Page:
• With: Gene Sperling, director of White House National Economic Council

    NEIL CAVUTO, HOST OF “YOUR WORLD”: House Republicans are expected to vote down a two- month extension of the payroll tax cut just hours from now. House Speaker John Boehner saying it would only create more uncertainty for job creators. The White House today blaming this latest vote on a Tea Party revolt.

    Reaction now from director for the National Economic Council, Gene Sperling.

    Mr. Sperling, good to have you.

    GENE SPERLING, DIRECTOR, WHITE HOUSE NATIONAL ECONOMIC COUNCIL: Thank you.

    CAVUTO: Where does this stand right now?

    SPERLING: Well, I think all of us and I think most of America certainly thought that when 90 percent of the Senate came together to support a compromise to meet the president’s basic principle that we’re going to extend the payroll tax and unemployment insurance, so that 160 million Americans don’t see their taxes go up at the beginning of January, that we had a deal and that that was something the speaker of the House supported.

    So it’s obviously quite a shock, a surprise to now learn that, after having 90 percent of the Senate, you know, Republicans and Democrats, support this deal, that this might now be blown up, and that once again we could be at risk of seeing taxes go up for 160 million Americans. And our hope is...

    CAVUTO: But wasn’t it blown up, Gene, -- wasn’t it blown up, Gene, because it was really just sort of kicking the ball another couple of months; it really wasn’t of any permanent or lasting value, and we would be revisiting the same thing in short order? So it was all actually a joke?

    SPERLING: So, Neil, there is no question this president obviously proposed the American Jobs Act more than 100 days ago.

    We not only wanted to extend the payroll tax cut. We wanted to expand it for workers. And we wanted to cut payroll taxes in half for six million small businesses who employ 56 million Americans. So, yes, we would like more. We would like a full year. We would like a lot more for jobs in this.

    However, this did meet a basic principle that we were not going to let whatever our division was here keep us from ensuring the taxes remained cut, didn’t go up 160 million Americans.

    (CROSSTALK)

    CAVUTO: So, even if it could keep it going a couple of months, keep it going a couple -- but where do we go now? Does the president then delay his vacation more? What are you waiting for? What now?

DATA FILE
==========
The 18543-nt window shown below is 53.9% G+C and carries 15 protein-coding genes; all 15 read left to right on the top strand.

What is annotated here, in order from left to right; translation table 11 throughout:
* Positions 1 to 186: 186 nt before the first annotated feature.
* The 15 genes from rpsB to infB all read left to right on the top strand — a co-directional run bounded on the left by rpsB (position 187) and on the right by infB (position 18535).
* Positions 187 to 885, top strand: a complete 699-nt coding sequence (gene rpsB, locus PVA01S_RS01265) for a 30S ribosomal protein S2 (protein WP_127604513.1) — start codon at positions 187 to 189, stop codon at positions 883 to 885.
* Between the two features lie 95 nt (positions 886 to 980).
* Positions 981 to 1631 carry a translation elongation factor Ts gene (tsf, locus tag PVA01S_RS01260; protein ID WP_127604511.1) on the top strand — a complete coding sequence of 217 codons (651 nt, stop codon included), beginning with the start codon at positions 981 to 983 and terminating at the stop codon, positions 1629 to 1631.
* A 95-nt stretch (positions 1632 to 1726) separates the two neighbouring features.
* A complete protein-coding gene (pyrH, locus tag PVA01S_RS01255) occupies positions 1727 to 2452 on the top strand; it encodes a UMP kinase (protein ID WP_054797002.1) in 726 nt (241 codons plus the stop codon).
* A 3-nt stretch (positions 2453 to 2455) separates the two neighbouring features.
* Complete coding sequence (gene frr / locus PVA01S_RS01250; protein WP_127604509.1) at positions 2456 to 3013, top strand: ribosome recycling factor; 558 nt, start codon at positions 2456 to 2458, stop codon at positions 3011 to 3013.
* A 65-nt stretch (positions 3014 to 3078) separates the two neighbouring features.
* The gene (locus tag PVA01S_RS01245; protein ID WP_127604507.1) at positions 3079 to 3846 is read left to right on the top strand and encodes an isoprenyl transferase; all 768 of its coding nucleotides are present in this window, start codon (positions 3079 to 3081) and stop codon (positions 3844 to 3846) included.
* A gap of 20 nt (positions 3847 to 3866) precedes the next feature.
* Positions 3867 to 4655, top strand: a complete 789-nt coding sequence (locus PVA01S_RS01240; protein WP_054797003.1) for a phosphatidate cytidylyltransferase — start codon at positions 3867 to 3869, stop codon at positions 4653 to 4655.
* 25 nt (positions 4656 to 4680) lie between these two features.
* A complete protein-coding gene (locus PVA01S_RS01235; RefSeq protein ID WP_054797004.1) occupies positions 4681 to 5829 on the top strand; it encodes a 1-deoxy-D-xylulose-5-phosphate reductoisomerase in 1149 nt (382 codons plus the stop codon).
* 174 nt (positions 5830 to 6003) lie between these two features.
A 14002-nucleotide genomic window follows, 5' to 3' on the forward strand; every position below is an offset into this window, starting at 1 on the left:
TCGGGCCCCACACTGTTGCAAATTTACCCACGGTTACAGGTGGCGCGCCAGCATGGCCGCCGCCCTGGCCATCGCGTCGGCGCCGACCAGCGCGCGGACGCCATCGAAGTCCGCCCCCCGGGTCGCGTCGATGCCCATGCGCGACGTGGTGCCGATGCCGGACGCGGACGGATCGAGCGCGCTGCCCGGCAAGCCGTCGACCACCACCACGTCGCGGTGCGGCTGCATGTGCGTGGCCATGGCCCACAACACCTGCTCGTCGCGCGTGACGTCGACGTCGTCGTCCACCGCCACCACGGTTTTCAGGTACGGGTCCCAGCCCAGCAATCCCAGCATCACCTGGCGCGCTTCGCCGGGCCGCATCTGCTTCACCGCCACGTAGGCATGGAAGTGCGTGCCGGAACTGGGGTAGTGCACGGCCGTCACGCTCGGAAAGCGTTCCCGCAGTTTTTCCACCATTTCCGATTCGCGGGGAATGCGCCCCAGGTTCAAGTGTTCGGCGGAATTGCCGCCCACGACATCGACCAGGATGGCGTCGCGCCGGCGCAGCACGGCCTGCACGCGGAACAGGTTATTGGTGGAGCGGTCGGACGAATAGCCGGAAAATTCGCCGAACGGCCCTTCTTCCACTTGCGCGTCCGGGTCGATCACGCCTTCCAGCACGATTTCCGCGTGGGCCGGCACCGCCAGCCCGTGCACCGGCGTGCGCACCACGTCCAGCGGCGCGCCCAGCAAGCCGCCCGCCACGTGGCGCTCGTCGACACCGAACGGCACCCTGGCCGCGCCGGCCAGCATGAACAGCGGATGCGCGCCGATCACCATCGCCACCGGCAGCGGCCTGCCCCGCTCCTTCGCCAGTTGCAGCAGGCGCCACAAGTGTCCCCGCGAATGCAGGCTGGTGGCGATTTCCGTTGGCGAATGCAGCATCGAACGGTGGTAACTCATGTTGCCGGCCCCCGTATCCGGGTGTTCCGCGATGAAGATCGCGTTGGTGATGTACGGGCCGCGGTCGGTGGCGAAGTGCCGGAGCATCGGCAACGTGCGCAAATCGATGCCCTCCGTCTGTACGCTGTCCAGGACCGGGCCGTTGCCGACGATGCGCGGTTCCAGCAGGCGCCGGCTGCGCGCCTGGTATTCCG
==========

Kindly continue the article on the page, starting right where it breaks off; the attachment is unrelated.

SPERLING: Well, you know, Neil, the goal here was -- and I think both Leader McConnell and Majority Leader Reid felt this was buying us time to finish an agreement, extend for a year. We should just get this done.

    CAVUTO: Right.

    SPERLING: We would like to see the House vote for it. And we will have time to work it out.

    In the meantime, the president is here working on this each and every day. And that’s our number-one focus here at the White House. That’s the president’s number-one focus.

    CAVUTO: So, does that mean, Gene, assuming there is no deal -- because the Senate has left town, essentially, right? It’s up to the House. I guess they could come up with other measures, maybe revote on the Senate measure. There are a couple of options at hand here.

    But assuming that that doesn’t get done, does everyone just leave for vacation with this not done, including the president, including you?

    SPERLING: You know, the president has been pretty clear. We have got to pass the payroll tax cut, so we don’t see taxes going up for 160 million workers.

    You and I both know that the economy next year is still projected to grow only about 2.2 percent. And that’s assuming the payroll tax cut is extended. So if we were to leave town and leave in doubt whether or not taxes were going up, whether the payroll tax cut was going to essentially be repealed for next year, that would be a very serious setback to the economy.

    The president has been very clear. Our number-one focus right now, though, Neil is this vote tonight. We think -- there’s been some surprises. Let’s have a positive surprise. Let’s have the House decide...

    CAVUTO: So, tonight is where they are looking at an extension maybe of a little bit more lasting value that would satisfy all sides. How likely is that, though?

    SPERLING: What we would like to do is see the House pass the two- month extension, so we all know that no one’s payroll taxes are going to be raised.

    Two months would assure that two-and-a-half million Americans still pounding the pavement every day looking for a job don’t see their unemployment benefits get cut off. And this president has been clear. Let’s make sure we have the certainty that the tax cut is going to be extended. And we are willing to work as hard as anybody is willing to work with us to get the full-year extension as quickly as possible.

    But let’s first pass this bipartisan compromise that -- I mean, Neil, how many things get 89 votes in the United States Senate? I mean, mom, Apple pie, chocolate ice cream maybe. When 89 senators agree on something, I think that’s an overwhelming bipartisan agreement and compromise.

    And the best thing we can do for confidence is show that we are capable of moving the ball forward on something that would affect every working family in the United States.

    CAVUTO: We will watch closely.

    Gene Sperling, good seeing you again.

    SPERLING: Thank you. Thanks for having us.

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